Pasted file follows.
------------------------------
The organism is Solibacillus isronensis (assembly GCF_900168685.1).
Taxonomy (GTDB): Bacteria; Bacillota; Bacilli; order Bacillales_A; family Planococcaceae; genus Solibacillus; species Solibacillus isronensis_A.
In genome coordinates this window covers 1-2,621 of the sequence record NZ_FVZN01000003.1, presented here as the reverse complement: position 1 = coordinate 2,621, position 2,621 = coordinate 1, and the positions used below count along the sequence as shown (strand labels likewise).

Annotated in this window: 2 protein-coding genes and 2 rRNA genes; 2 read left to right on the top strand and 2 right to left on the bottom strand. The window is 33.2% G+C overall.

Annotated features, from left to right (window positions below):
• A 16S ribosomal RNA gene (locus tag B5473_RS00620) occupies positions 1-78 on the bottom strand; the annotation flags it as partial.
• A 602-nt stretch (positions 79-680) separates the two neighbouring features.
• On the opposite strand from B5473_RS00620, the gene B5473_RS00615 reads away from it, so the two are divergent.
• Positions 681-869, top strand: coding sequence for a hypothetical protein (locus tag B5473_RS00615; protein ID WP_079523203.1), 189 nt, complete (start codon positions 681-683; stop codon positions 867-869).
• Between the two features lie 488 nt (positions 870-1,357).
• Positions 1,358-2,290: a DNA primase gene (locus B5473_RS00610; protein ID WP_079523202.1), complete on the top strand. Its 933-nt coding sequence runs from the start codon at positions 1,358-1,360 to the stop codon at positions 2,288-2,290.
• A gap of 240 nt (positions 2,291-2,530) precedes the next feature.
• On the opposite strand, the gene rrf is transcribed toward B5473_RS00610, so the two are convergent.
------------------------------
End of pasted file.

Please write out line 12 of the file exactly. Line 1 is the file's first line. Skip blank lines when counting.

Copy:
• A gap of 240 nt (positions 2,291-2,530) precedes the next feature.